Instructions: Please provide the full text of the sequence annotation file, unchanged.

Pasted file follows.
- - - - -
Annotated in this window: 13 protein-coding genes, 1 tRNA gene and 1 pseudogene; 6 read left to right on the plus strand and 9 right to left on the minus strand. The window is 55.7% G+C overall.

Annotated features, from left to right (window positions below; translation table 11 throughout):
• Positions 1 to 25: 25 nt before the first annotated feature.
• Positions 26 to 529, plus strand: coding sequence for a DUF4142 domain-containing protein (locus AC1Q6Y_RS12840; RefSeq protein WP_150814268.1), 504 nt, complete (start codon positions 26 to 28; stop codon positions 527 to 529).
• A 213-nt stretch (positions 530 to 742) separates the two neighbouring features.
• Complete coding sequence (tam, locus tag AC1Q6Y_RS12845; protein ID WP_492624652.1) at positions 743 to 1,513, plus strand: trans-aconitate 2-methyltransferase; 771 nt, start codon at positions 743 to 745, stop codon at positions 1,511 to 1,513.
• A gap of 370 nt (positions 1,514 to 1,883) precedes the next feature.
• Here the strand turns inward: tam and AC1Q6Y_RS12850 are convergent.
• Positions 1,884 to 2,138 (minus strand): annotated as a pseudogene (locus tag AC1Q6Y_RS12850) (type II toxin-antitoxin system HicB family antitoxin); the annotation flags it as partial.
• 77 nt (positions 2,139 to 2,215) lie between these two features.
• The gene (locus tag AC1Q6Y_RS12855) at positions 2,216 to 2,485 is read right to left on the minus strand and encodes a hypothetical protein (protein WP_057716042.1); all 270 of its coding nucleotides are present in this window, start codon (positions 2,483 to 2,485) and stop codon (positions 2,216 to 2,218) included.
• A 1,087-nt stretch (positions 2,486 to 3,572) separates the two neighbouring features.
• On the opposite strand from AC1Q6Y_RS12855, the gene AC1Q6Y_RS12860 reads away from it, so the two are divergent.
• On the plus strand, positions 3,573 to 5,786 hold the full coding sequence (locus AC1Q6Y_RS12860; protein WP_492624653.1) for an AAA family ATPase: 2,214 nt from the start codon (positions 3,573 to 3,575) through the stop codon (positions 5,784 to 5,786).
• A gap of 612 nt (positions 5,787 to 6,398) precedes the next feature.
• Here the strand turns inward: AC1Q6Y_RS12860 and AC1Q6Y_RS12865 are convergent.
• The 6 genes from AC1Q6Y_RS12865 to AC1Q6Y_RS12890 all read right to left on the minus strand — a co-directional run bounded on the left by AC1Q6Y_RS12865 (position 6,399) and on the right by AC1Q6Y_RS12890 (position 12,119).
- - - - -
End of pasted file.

Annotated in this window: 13 protein-coding genes, 1 tRNA gene and 1 pseudogene; 6 read left to right on the plus strand and 9 right to left on the minus strand. The window is 55.7% G+C overall.

Annotated features, from left to right (window positions below; translation table 11 throughout):
• Positions 1 to 25: 25 nt before the first annotated feature.
• Positions 26 to 529, plus strand: coding sequence for a DUF4142 domain-containing protein (locus AC1Q6Y_RS12840; RefSeq protein WP_150814268.1), 504 nt, complete (start codon positions 26 to 28; stop codon positions 527 to 529).
• A 213-nt stretch (positions 530 to 742) separates the two neighbouring features.
• Complete coding sequence (tam, locus tag AC1Q6Y_RS12845; protein ID WP_492624652.1) at positions 743 to 1,513, plus strand: trans-aconitate 2-methyltransferase; 771 nt, start codon at positions 743 to 745, stop codon at positions 1,511 to 1,513.
• A gap of 370 nt (positions 1,514 to 1,883) precedes the next feature.
• Here the strand turns inward: tam and AC1Q6Y_RS12850 are convergent.
• Positions 1,884 to 2,138 (minus strand): annotated as a pseudogene (locus tag AC1Q6Y_RS12850) (type II toxin-antitoxin system HicB family antitoxin); the annotation flags it as partial.
• 77 nt (positions 2,139 to 2,215) lie between these two features.
• The gene (locus tag AC1Q6Y_RS12855) at positions 2,216 to 2,485 is read right to left on the minus strand and encodes a hypothetical protein (protein WP_057716042.1); all 270 of its coding nucleotides are present in this window, start codon (positions 2,483 to 2,485) and stop codon (positions 2,216 to 2,218) included.
• A 1,087-nt stretch (positions 2,486 to 3,572) separates the two neighbouring features.
• On the opposite strand from AC1Q6Y_RS12855, the gene AC1Q6Y_RS12860 reads away from it, so the two are divergent.
• On the plus strand, positions 3,573 to 5,786 hold the full coding sequence (locus AC1Q6Y_RS12860; protein WP_492624653.1) for an AAA family ATPase: 2,214 nt from the start codon (positions 3,573 to 3,575) through the stop codon (positions 5,784 to 5,786).
• A gap of 612 nt (positions 5,787 to 6,398) precedes the next feature.
• Here the strand turns inward: AC1Q6Y_RS12860 and AC1Q6Y_RS12865 are convergent.
• The 6 genes from AC1Q6Y_RS12865 to AC1Q6Y_RS12890 all read right to left on the minus strand — a co-directional run bounded on the left by AC1Q6Y_RS12865 (position 6,399) and on the right by AC1Q6Y_RS12890 (position 12,119).